We adopt minimum and maximum allocation constraints for the growth and defensive components of our multisector portfolios. We consider equity and property asset classes as part of the growth component of the portfolio. We consider bonds, cash and precious metals such as gold as part of the defensive component of the portfolio. We consider natural resources or commodities other than precious metals as part of either growth or defensive components, depending on the nature of that natural resource.
The asset classes that you presently gain exposure to through QuietGrowth portfolios are:
- Australian shares
- Developed markets excluding Australia shares
- Emerging markets shares
- Dividend shares
- Natural resources such as gold
The asset class representing an additional investing strategy that you presently gain exposure to through QuietGrowth portfolios is:
- Australian high dividend shares
As we add more asset classes to a portfolio, it gets more difficult to achieve further improvement in the risk-return tradeoff. It is a case of diminishing returns. In this context, we still explore including additional asset classes that are suitable.
We prefer separate equity ETFs for 'developed markets excluding Australia' and 'emerging markets' instead of a single equity ETF for 'world excluding Australia'. This preference enables us to control more effectively the attributes, such as risks and returns of each of our portfolios.
2.1 Same asset classes for everyone
The same set of asset classes apply to everyone. We do not believe that a client should not have exposure to a specific asset class.
2.2 Thematic portfolios
We do not build QuietGrowth Portfolios as thematic portfolios. QuietGrowth Portfolios do not have deliberate exposure to a long-term macroeconomic theme or trend because it is tough to predict the outperformance of such a theme or trend. Often, most of the future growth of a trend and associated risks are already factored in the current valuation of public companies operating in that trend.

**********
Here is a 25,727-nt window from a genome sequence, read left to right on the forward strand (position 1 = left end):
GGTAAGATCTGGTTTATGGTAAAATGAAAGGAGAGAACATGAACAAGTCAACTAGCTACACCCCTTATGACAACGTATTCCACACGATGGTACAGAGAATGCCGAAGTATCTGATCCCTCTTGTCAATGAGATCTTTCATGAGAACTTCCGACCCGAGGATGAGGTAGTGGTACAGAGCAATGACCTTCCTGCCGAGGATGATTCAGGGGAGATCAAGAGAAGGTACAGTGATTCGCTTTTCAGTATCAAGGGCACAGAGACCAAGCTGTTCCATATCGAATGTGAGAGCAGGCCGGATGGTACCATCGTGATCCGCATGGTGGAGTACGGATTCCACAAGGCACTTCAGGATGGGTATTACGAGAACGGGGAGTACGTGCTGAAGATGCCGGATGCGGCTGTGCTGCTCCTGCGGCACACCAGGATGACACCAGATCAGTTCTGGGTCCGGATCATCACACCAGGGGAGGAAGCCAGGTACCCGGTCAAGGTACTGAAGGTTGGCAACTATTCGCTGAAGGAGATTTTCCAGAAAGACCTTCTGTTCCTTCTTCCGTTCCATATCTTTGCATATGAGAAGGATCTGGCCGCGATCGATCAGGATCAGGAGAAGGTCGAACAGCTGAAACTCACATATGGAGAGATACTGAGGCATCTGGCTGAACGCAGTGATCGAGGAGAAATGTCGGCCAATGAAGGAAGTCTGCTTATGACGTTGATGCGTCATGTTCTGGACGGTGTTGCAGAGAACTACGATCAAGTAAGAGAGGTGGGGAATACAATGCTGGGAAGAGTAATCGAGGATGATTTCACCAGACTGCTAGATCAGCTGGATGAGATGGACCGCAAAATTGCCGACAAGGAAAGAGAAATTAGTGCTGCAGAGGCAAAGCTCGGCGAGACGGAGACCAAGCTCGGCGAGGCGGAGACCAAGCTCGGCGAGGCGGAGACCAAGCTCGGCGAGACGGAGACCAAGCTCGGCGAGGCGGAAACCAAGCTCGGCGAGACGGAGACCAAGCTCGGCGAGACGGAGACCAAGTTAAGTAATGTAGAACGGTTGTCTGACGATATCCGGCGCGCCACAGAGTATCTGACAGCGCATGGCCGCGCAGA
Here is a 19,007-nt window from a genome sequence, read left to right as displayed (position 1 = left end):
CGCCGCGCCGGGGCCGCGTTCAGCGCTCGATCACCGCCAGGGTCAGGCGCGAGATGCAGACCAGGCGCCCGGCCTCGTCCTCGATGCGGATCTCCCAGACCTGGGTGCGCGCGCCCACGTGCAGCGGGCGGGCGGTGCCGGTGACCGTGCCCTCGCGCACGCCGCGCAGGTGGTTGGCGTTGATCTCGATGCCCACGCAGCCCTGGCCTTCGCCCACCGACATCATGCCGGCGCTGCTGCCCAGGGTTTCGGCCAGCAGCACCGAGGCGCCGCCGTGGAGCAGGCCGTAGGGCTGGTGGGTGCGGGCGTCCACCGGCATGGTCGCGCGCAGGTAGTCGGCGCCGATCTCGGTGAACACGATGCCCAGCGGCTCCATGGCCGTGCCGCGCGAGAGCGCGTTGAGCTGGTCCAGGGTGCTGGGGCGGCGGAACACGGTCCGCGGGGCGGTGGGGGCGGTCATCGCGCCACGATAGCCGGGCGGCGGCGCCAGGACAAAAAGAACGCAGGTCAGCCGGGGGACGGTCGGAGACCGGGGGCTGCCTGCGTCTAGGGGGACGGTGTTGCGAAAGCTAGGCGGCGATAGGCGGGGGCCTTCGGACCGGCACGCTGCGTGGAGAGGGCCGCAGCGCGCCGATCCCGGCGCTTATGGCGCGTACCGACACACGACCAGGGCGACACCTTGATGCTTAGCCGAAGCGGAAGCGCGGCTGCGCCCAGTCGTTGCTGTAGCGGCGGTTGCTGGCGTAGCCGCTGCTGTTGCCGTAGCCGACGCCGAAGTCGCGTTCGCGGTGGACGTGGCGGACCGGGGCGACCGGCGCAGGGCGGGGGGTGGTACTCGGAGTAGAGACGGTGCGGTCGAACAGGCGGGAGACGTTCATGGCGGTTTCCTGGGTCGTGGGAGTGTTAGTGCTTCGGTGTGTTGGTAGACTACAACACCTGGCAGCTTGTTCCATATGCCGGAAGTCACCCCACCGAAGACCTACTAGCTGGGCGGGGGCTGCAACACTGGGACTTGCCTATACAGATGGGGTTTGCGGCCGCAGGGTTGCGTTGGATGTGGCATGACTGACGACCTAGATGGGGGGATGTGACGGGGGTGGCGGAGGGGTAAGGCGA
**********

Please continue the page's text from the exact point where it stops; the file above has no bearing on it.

Some of the prominent themes we consider in our analysis are:
- Rapid urbanisation
- Climate change
- Aging population
- Cyber security
- Space exploration
- Cloud computing
- Artificial intelligence
- Environmental, Social, and Governance (ESG)
- Disruptive technologies in robotics, biotech, semiconductor, blockchain, etc.
If you adopt the core-satellite investing approach, then QuietGrowth portfolios can serve as the 'core'. You can consider having thematic investments of your choice as a part of the 'satellite'.
For more perspective on ESG, refer to the 'Ethical investing' section further down in this 'Investing methodology'.
Refer to our 'An introduction to thematic investing' knowledge resource for more information.
2.3 Sector portfolios
QuietGrowth Portfolios are not sector-based portfolios. QuietGrowth Portfolios do not have extensive exposure to a specific sector, with an expectation of that sector outperforming the broad market indices in the short term. This is because it is tough to predict the outperformance of a specific sector.
Some of the prominent sectors we consider in our analysis are:
- Consumer discretionary
- Consumer staples
- Information technology
- Real estate
Our portfolios do not currently have the real estate or property REIT asset class. We prefer the equity asset class to this sector asset class in the growth component of our portfolios. We may include this asset class for a specific period if we believe that the Australian or global REITs have a good growth story in the medium to long term.
If you adopt the core-satellite investing approach, then QuietGrowth portfolios can serve as the 'core'. You can consider having sector-based investments of your choice as a part of the 'satellite'.